Tag Archives: New York

September 11th Leadership Lessons

A New York City fireman calls for 10 more resc...

In the hours after the towers came down on September 11th, servant leadership was on fullest display (Image via Wikipedia)

As we approach the 10th anniversary of the September 11th terrorist attacks, a great deal will be written about the political, religious, and societal impact of the events of that day.   It has oft been noted that —  like the attack on Pearl Harbor, the death of FDR, and the assassination of JFK — anyone who was alive that day will always remember where they were and what they were doing when they first heard the news of the first plane hitting the tower, and everything that occurred thereafter.

Certainly that is the case for me.   For my part, I wanted to share a few brief thoughts on leadership lessons learned from heroes — most who were “famous” only to their own families prior to that beautiful and awful morning — who answered the call of duty that fateful day.

First Responders: Leading Without Saying A Word

If to lead one must serve, can there be any greater definition of authentic “servant leadership” than someone who runs into a collapsing building when everyone else is running out?  And yet, that is exactly what hundreds of fire fighters, police, emergency personnel, and other first responders did that day — seeking to get as many people to safety as they possibly could.  They saw the task before them, and they acted — not in consideration of their own interests, but of those they were charged with serving. Many thousands lived because of their actions … countless millions more have been inspired by their bravery and selfless service.

Flight 93 Passengers: Observe, Plan, Act … NOW

As we all know now, while events were occuring in New York (World Trade Center) and Washington (Pentagon), another drama was playing out in the skies above western Pennsylvania.  There, a quick-thinking group of individuals — forming one of the most remarkable ad hoc “leadership teams” in history — was determined to do all they could do to influence the unprecedented (and almost wholly incomprehensible) events in which they were now participating.

Observing the unfolding events, they quickly gathered all available data, pieced together a plan, and acted. They didn’t wait for “perfect information,” didn’t wait for others to clear a path through unchartered territory, and didn’t miss their window of opportunity.  They formed a simple and powerful vision with clarity, gathered others onboard, and acted.  We may never know exactly what greater destruction their actions that day saved us from.  We do know that there may never be a greater example of leadership “in the moment” than their stepping forward as “Let’s roll” was declared.

In grateful appreciation.  May their example always serve to uplift and inspire.

Crisis Leadership Lessons from “Blue Bloods”

I’ve become a big fan of the tv series, Blue Bloods.  Starring Tom Selleck as Frank Regan, a fictional New York City Police Commissioner, the beautifully written and acted show chronicles the intersecting public and private lives of the widowed commissioner’s close-knit Irish-Catholic family, who are all in the “family business” of law enforcement (retired cop, streetwise detective, sharp assistant district attorney, and idealistic rookie cop).  It struck me while watching the dramatic season finale last week that the episode offered some excellent lessons in crisis leadership.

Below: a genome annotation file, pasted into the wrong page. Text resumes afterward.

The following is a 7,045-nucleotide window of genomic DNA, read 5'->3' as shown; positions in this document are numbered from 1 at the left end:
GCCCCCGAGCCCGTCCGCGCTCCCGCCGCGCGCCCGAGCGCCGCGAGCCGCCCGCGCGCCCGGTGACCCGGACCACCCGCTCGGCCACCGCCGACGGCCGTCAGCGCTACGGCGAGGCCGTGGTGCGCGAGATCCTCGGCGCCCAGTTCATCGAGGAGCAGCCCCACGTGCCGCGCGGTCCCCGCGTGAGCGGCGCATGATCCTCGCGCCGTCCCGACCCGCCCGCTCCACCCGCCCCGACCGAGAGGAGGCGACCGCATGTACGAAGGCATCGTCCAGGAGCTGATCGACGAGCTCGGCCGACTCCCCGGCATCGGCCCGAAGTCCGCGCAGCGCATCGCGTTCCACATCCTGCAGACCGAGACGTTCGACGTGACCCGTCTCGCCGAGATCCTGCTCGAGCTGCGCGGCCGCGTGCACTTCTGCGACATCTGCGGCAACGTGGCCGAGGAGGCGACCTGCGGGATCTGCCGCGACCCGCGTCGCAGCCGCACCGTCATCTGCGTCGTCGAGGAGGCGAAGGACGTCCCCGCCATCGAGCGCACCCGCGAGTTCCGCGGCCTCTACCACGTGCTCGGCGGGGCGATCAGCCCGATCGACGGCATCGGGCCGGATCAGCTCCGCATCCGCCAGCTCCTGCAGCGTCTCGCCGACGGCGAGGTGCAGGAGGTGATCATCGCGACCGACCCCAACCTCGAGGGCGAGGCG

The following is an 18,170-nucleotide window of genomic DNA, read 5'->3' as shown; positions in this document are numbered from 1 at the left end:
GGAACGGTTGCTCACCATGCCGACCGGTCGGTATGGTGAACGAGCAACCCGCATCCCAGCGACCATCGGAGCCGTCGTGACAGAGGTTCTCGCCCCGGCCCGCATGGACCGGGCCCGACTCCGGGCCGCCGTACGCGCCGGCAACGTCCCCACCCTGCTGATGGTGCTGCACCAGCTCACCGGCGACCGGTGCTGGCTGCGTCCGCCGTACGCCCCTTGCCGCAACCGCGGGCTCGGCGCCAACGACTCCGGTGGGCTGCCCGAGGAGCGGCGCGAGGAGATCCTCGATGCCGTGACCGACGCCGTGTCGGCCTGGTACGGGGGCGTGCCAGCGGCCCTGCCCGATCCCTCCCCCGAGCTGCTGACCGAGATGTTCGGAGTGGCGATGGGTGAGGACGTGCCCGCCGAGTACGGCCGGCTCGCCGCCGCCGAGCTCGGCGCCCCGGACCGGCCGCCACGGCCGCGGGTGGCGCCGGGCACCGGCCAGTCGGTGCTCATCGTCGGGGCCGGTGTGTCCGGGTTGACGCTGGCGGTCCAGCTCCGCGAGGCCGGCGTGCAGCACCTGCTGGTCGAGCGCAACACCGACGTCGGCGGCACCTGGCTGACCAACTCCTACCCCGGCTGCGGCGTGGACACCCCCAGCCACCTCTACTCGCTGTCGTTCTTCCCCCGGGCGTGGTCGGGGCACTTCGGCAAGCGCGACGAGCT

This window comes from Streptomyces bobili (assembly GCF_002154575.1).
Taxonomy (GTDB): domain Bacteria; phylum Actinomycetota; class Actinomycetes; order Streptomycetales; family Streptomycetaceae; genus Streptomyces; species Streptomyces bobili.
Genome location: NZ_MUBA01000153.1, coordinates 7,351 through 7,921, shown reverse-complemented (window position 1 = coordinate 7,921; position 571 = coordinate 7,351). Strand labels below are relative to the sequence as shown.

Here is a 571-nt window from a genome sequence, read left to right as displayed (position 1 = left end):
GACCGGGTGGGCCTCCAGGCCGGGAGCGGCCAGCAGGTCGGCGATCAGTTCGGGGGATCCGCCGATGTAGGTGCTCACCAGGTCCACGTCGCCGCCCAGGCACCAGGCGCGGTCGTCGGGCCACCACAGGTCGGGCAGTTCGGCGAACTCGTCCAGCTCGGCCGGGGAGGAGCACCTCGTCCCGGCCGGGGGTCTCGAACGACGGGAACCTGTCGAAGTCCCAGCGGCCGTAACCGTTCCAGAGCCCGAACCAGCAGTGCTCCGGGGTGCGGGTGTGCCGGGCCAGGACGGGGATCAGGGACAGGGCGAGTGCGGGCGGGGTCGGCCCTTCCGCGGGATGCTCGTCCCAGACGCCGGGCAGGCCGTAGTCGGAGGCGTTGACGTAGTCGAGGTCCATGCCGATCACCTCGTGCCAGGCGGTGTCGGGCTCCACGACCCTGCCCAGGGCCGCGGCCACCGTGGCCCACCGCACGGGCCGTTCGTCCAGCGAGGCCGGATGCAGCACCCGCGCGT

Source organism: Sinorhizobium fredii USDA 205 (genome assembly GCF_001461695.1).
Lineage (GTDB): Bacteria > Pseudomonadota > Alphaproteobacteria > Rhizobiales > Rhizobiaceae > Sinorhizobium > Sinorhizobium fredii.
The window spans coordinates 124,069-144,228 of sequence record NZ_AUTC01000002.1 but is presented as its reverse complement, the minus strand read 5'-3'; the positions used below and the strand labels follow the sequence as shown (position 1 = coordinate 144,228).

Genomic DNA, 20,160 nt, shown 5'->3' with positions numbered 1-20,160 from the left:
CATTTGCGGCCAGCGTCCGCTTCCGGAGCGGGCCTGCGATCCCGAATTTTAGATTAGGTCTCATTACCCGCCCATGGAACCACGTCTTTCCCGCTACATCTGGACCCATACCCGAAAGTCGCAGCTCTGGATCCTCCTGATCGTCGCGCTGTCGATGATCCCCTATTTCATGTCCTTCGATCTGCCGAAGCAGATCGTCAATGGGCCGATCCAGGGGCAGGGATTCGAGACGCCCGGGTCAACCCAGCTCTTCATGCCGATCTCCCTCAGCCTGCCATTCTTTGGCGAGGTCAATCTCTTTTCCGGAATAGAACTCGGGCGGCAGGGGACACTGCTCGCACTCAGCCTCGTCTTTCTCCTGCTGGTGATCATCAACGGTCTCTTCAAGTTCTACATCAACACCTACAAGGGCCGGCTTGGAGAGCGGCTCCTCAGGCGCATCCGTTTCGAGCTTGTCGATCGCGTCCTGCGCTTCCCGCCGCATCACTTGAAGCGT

Tom Selleck portrays fictional NYC Police Commissioner who leads his department -- and his family -- through a series of crises

Synopsis

The commissioner’s youngest son (the rookie cop) privately pursues leads  regarding his older brother’s murder, which occurred two years earlier in the line of duty.  Finally getting in over his head, he shares the information with his father and brother (detective).  The commissioner sets up a top-secret command post in his own home, staffed by those closest to him, and they eventually discover proof that the son was murdered by a group of rogue cops.  As the rogue cops catch wind of the investigation and are preparing to flee the country with their considerable ill-gotten booty, the commissioner and team swoops in and dramatically captures the group en masse — with the ring leader ultimately choosing suicide over capture.  The resolution finally provides the family with closure about the reason’s behind their older brother’s death.

Crisis Leadership Lessons

  • Trust the voice of “innocents” trying to tell you the truth
    The commissioner trusts his naive but perceptive son (the rookie Continue reading

Halloween Special: Cast of Characters That I’ve Known

In honor of Halloween, I thought I might keep things on the lighter side and walk down “memory lane” a bit, recalling notable “characters” from my years in the working world — or at least situations in which our “best and brightest” thinking didn’t exactly shine through.  Have you known characters or situations like these?  Please share your stories … and we’ll enjoy a (kind-hearted) laugh or two together (all in good fun, of course)!

Characters

. . . Mr. Plant, I Presume: the sales executive who spotted his boss airport and, because he owed him some data that he didn’t have, decided to “hide” … behind a potted plant (yes, this is almost too cliched to be true — but it is)

. . . Just Doing My Nails: the HR person who was so relaxed, she regularly did her nails in team meetings — complete with bag of manicure supplies spread on the table, cotton balls between each finger, etc., etc., etc.

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